Reyes says he believes his problem last summer was that he tried to come back too soon, feeling a responsibility to return "because we have so many injuries."

As the summer wore on, he said he became so depressed at his mounting count of games missed that he reached a point where he couldn't even watch the Mets on television.

Now, he's back running on the Technicolor grass, moving fluidly to his right and ranging left into the hole to field grounders and, in a related development, smiling big.

There's no more concern when he runs, he says. The only difference is in his preparation.

At the direction of the medical staff, he warms up hard before stepping onto the field with a routine of stretching and riding an indoor stationary bicycle. It is a routine he will continue before every game this season, he says.

Otherwise, "I'm just trying to get ready for the season. I don't see big-league pitchers in a long time. I have to get ready, get back into baseball shape."

Sunblock Day? Sure is. Temperature zooming up to 80. Even avoided the rain that was supposed to hit the eastern side of Florida.

Likes: Don't look now, Mets fans, but manager Jerry Manuel and his staff were thrilled at Oliver Perez's first live bullpen of the spring the other day. What really struck Manuel is that Perez's foot was consistently landing in the same place on the mound upon his delivery. Ace Johan Santana was in the group and pointed that out to Perez as well. When Oliver is on, as we've seen, he can be nasty. But he's never graduated from diamond-in-the-rough status because he's never been able to harness his mechanics. Often, his landing foot hits the ground in different places upon his delivery. It's no coincicdence that Hall of Famer Sandy Koufax spent time with Perez on Monday. ... Veteran Kelvim Escobar, in camp fighting for a bullpen job, says he thinks his shoulder is advanced enough that he has a chance to be ready for opening day. Escobar always has been a class act, I wish him well. ... Good move by Mets GM Omar Minaya in hiring Wayne Krivsky, the former Reds GM and assistant GM in Minnesota and Texas, as an adviser during the offseason. ... The Oscars are coming, and you can do a whole lot worse than seeing Precious. It's depressing, yes, but it is really well done. ... I can honestly say Le Tub has not lost its burger magic. Had a chance to visit my favorite place the other afternoon, dinner in a driftwood booth on the Intracoastal waterway in the hot late afternoon sun while the boats cruised past. Terrific burger, as usual. There's one pound of meat in those bad boys.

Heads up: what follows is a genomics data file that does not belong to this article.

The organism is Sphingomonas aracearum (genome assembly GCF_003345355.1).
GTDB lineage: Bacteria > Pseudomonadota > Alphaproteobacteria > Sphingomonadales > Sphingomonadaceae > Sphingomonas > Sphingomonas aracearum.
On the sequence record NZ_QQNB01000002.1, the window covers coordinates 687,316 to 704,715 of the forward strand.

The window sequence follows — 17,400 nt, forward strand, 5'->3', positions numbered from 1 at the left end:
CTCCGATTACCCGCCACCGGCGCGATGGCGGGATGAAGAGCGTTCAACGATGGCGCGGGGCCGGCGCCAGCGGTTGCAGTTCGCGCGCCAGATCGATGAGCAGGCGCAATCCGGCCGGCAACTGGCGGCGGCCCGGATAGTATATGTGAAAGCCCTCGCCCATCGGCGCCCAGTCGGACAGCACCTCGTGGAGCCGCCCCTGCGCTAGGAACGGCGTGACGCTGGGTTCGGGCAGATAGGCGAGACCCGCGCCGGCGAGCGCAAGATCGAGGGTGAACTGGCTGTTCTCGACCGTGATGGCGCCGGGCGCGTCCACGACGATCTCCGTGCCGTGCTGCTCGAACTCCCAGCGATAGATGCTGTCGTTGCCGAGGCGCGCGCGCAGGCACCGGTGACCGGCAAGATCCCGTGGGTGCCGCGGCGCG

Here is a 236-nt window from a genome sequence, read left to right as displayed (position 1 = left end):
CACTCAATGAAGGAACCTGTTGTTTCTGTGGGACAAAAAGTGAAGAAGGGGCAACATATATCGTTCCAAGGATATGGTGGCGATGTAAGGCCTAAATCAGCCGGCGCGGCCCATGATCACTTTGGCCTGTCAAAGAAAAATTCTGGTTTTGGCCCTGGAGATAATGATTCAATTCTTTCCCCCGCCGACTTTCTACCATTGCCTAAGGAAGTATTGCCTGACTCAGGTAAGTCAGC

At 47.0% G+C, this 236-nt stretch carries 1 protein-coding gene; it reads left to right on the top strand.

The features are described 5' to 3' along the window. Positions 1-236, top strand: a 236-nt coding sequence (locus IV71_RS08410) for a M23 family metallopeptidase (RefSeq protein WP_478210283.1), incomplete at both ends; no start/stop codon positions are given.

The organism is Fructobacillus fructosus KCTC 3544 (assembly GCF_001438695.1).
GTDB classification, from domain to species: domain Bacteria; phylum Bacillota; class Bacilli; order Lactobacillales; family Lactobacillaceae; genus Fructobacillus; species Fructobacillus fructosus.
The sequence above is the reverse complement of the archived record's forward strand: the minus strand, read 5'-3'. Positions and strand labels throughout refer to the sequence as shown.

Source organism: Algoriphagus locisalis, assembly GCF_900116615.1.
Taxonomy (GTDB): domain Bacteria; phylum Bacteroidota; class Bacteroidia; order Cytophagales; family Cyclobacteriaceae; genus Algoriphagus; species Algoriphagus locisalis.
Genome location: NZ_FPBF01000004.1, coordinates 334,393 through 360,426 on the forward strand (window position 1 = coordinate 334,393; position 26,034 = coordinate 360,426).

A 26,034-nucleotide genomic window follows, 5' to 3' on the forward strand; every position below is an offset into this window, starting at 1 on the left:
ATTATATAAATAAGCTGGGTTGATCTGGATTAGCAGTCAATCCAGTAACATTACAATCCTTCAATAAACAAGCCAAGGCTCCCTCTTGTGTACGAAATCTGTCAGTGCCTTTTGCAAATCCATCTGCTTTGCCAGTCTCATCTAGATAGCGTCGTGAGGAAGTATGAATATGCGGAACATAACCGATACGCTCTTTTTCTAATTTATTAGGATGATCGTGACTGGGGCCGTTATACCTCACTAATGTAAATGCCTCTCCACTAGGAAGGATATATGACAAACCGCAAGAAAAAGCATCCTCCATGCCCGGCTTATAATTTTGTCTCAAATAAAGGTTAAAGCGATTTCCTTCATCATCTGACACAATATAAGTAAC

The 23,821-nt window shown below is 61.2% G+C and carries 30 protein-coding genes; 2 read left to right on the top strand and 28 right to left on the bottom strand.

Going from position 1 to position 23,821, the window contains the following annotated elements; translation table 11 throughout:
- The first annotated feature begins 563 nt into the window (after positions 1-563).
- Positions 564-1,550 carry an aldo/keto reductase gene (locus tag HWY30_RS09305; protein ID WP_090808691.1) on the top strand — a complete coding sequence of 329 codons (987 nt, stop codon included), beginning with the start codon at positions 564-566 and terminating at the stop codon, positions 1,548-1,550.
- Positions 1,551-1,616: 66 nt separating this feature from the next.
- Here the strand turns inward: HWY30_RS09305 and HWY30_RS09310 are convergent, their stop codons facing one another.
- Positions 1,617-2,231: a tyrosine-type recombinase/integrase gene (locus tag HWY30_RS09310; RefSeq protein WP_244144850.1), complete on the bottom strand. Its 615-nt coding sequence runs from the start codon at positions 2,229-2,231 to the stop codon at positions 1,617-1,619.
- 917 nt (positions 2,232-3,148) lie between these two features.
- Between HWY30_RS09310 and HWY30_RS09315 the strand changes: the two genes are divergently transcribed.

Dislikes: Really hate to see Khalil Greene not show up to Texas' camp because of a return of his anxiety issues. Greene is a good kid who once was a terrific player. I hope he can get his issues resolved and join the Rangers soon. His 2009 manager, Tony La Russa, grimaced when told the news Monday morning. La Russa expressed dismay that he hadn't yet phoned Greene to wish him well with Texas, something he's been planning to do.

Rock 'N' Roll Lyric of the Day:

"Pale invaders and tanned crusaders
"Are worshipping the sun
"On the corner of 'walk' and 'don't walk'
"Somewhere on US 1
"I'm back to livin' Floridays
"Blue skies and ultra-violet Rays
"Lookin' for better days"

-- Jimmy Buffett, Floridays

Posted on: February 20, 2010 2:27 pm
Edited on: February 20, 2010 10:19 pm
 

Mets' Santana shows zip in first mound session

PORT ST. LUCIE, Fla. -- First workout of the spring for Mets pitchers and catchers Saturday, and probably the most notable thing of all was this: Ace Johan Santana threw a slider during his bullpen session.

Threw all of his pitches, in fact, and the man whose season ended with surgery to remove five bone chips after only 25 starts last summer walked off the Port St. Lucie practice fields with a big smile.